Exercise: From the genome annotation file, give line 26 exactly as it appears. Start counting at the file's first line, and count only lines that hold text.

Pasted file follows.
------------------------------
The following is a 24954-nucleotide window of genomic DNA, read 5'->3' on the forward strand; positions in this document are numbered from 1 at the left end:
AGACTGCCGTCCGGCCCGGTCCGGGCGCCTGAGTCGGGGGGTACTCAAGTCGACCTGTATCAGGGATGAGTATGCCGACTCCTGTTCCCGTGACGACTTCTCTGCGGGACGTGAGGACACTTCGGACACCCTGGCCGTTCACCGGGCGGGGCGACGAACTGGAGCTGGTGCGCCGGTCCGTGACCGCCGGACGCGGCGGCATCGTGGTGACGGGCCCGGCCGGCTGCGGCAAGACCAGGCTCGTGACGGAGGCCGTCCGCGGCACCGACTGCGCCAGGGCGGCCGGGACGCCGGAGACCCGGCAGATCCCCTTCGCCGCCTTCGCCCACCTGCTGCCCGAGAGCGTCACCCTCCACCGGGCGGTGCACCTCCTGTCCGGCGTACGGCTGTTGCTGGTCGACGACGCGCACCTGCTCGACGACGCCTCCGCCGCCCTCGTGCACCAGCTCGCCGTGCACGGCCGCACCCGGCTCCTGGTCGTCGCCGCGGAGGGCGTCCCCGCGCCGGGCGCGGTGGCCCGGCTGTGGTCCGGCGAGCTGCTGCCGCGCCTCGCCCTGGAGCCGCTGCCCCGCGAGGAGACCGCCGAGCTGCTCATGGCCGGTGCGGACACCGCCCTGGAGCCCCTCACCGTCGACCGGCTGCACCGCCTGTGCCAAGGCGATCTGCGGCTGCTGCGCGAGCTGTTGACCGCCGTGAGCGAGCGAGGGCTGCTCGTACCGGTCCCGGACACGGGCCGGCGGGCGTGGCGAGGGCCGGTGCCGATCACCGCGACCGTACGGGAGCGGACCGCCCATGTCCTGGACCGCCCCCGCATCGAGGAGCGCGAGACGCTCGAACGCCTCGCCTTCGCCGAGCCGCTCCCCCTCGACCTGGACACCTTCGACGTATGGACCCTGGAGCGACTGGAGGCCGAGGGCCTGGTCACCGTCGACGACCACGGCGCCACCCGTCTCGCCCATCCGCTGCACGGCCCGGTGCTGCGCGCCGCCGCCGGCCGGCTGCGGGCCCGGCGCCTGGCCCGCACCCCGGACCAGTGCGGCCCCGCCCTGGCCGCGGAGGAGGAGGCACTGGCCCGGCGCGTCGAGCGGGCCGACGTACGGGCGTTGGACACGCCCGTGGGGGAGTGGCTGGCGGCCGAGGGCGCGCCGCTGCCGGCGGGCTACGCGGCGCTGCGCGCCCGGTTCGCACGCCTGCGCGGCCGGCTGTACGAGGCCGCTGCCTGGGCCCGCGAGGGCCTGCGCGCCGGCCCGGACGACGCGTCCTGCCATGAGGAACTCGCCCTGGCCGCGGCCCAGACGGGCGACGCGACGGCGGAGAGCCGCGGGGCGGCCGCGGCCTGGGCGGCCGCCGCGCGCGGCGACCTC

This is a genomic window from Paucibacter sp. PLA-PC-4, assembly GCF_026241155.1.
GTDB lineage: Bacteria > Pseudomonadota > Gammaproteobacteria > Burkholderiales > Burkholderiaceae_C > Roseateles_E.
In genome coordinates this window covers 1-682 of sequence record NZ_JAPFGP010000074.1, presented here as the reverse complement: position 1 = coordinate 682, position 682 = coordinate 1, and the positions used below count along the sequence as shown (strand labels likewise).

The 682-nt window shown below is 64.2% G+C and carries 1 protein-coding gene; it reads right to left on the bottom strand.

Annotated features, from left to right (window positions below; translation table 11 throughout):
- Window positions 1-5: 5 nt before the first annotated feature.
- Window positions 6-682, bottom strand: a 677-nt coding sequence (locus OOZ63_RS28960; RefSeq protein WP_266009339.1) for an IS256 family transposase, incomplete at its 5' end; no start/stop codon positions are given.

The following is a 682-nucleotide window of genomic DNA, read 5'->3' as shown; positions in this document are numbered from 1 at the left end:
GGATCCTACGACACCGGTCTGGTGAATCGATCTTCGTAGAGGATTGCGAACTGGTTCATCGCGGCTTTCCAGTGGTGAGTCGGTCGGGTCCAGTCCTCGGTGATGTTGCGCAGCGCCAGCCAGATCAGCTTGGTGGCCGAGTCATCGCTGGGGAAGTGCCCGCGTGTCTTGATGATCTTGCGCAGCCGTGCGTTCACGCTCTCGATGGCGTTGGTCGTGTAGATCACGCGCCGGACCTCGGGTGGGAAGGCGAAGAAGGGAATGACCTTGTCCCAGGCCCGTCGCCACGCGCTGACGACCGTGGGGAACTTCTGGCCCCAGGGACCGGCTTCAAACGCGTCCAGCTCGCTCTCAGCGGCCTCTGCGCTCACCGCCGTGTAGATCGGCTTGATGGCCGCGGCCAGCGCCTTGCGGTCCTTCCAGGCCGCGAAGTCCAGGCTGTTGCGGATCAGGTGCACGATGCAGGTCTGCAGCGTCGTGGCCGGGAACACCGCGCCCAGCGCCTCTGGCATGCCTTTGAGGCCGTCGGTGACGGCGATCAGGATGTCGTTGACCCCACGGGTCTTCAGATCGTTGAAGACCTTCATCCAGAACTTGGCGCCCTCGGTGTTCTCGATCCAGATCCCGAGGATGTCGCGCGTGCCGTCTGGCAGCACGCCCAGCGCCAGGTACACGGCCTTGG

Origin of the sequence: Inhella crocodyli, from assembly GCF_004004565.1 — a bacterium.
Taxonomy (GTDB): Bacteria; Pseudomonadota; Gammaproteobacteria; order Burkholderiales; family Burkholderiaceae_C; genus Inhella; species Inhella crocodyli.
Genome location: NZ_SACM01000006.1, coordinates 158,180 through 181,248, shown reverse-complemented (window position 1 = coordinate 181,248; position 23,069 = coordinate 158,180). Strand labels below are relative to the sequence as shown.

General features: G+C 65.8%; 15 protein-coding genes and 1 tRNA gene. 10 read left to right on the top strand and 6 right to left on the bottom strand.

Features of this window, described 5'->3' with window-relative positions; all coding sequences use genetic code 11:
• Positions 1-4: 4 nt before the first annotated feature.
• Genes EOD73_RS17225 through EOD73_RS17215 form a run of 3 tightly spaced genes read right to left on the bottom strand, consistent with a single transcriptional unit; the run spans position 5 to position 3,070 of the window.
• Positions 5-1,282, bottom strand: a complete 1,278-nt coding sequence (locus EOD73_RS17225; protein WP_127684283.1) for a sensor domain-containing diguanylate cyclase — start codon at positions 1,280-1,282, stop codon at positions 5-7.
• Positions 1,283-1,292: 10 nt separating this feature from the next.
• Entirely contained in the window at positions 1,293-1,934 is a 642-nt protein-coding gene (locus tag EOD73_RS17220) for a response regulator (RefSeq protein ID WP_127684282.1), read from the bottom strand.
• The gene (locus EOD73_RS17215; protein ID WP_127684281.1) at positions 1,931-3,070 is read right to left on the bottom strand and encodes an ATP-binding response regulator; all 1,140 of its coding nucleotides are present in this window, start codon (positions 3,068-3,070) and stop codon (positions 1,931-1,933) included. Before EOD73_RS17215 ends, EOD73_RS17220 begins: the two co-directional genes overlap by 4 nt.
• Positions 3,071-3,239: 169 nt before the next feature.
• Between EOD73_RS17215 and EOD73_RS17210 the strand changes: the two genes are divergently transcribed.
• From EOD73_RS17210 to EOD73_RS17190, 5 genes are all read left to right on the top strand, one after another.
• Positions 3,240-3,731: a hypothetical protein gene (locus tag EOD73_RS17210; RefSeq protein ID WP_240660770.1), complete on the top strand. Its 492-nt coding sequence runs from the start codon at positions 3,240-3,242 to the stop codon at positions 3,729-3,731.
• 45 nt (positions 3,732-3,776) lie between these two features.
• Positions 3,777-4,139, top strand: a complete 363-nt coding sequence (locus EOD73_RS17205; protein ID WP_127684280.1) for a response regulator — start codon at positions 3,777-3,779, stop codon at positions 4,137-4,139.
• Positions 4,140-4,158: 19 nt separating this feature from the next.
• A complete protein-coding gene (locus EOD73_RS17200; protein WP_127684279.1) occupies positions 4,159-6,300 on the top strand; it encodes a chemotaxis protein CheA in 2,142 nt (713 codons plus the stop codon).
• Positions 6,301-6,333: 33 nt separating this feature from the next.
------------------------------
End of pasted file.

• Positions 3,240-3,731: a hypothetical protein gene (locus tag EOD73_RS17210; RefSeq protein ID WP_240660770.1), complete on the top strand. Its 492-nt coding sequence runs from the start codon at positions 3,240-3,242 to the stop codon at positions 3,729-3,731.